Forced marriage: Families hire bounty hunters to find fleeing victims

By Lucy Adams Political Correspondent

arranged marriage bride
Mariam went through a forced marriage and believes her family hired bounty hunters to find her when she fled

Families are hiring bounty hunters to track down the victims of forced marriage who try to run away, the BBC has learned.

A woman in Scotland has told how her parents paid a gang to trace her.

Mariam – not her real name – says the only reason she was not killed was her family did not want blood on their hands.

A record 83 honour-based violence cases were referred to Police Scotland in the past year.

Diana Nammi, head of the Iranian and Kurdish Women’s Rights Organisation, said: “Victims live in constant fear.

“Families pay bounty hunters. It means you never know who the perpetrator is.

“We have cases where the family paid more than £100,000 to track someone down and kill them.”

An estimated 8,000 women in the UK are forced into marriage each year.

The Police Scotland figures, seen by the BBC, are the first ever produced in this country.

In April alone this year, there were nine cases.

One support agency said its cases had doubled in the past year.

‘Retrograde step’

The UK law to criminalise forced marriage comes into force on Monday 16 June.

But some lawyers and specialist agencies in Scotland have warned they believe this will drive victims underground.

“This is a retrograde step,” said John Fotheringham, family law expert at BTO solicitors.

“It will dissuade victims from coming forward because it means criminalising your family.

“The Scottish government had no choice because the UK government signed the Istanbul Convention which meant forced marriage had to be criminalised across the whole of the UK.”

Others, including the Scottish government, believe this will send out a strong message and help change attitudes.

Scotland already has civil orders to prevent forced marriage and protect victims, introduced and widely welcomed in 2011. Breaching such an order is a criminal offence.

Police say that the criminalisation will send out a strong deterrent message.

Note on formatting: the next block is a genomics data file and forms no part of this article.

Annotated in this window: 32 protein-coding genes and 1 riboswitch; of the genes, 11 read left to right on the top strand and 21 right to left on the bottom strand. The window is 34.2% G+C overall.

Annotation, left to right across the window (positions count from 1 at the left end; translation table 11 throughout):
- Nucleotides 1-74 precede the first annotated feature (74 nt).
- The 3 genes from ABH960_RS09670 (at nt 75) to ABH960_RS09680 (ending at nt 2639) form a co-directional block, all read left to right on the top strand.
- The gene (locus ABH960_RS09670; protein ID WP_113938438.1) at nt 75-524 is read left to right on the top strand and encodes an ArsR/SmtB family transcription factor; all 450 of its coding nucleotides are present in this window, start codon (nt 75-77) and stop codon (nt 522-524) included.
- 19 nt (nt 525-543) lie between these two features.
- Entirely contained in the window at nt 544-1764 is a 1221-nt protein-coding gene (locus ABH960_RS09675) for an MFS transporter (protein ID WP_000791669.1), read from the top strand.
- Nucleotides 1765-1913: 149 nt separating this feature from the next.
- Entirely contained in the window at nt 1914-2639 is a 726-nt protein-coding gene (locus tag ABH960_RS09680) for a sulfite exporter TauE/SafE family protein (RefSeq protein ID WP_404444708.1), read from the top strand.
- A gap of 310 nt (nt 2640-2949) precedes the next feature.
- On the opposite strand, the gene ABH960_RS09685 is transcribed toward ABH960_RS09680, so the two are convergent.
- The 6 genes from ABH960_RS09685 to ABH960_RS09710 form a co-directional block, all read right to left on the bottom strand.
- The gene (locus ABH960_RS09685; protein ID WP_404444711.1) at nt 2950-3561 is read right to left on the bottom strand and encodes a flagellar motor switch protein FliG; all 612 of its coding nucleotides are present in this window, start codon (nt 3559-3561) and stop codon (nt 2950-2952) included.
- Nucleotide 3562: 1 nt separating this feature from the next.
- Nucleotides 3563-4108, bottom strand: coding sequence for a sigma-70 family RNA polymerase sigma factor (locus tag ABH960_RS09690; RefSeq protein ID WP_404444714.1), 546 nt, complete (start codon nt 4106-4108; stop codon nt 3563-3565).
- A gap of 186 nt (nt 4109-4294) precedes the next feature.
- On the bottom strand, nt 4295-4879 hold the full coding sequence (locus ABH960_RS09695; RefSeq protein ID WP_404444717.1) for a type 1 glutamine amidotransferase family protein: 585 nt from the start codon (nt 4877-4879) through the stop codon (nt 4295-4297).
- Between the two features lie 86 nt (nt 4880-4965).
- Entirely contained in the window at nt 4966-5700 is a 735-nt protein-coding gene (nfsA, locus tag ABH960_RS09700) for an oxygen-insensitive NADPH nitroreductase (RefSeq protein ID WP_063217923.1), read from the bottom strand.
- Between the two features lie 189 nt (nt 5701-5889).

Det Supt Willie Guild, of Police Scotland, said: “Our top priority is the safety of the individual.

“We’re working closely with the procurators fiscal to ensure victims’ views and concerns are taken into consideration.

‘Lagging behind’

“We’re aware of concerns and we’re working closely with support agencies.

“However, our view is that this will send out a clear message that forced marriage is unacceptable.”

Girijamba Polubothu, manager at Shakti Women’s Aid in Edinburgh, said she fears Scotland does not yet have the support or specialist accommodation in place to criminalise forced marriage and warned that it will drive victims underground.

She added: “For some, the family members find there is no need for bounty hunters.

“Sometimes after six months, because there is a lack of support services, the victim goes back. They cannot cope with life.

“They have been in a golden cage and find that they don’t know how to make breakfast or lunch.”

Support agencies say the problem is getting worse and more women are coming forward because of growing awareness.

Jasvinder Sanghera, the founder of specialist UK agency Karma Nirvana, believes Scotland is lagging behind the rest of the UK.

She told the BBC: “What I notice about Scotland is that, although it will criminalise forced marriage, there isn’t the same level of awareness as in England and Wales.

“There isn’t that strategy that we have. Are they ready for this? Are staff trained?

Vulnerable people

“The calls that we get to our helpline in England from Scotland reveal that their access to support is very poor.

“And, sadly, there are real risk issues as well because of the lack of awareness and understanding.

“Scotland really needs to be thinking about how it’s going to deal with victims and survivors.”

Woman at window
Victims who flee a forced marriage live in constant fear of being tracked down by their families

Cabinet Secretary for Equalities, Shona Robison, said: “Criminalising forced marriage gives an additional layer of protection for some of our most vulnerable people.

“It demonstrates that we are meeting our international obligations and ensures consistency of protection across the UK.

“This not only sends a strong message to victims but also to countries where forced marriage is prevalent and where there is a lack of a domestic legal infrastructure to protect women and girls.”

She added: “There is no current evidence that criminalising forced marriage will dissuade victims from reporting it.

“In fact, knowing that perpetrators face a significant sanction should be empowering to victims and encourage them to seek help.

“The Scottish government provides funding to a range of organisations who can provide services including specialist support to people who are victims of forced marriage.

“We recognise that families using bounty hunters is a potential risk and that’s why safety planning is a central part of all agencies’ responses to forced marriage.”

A link to the article can be found here.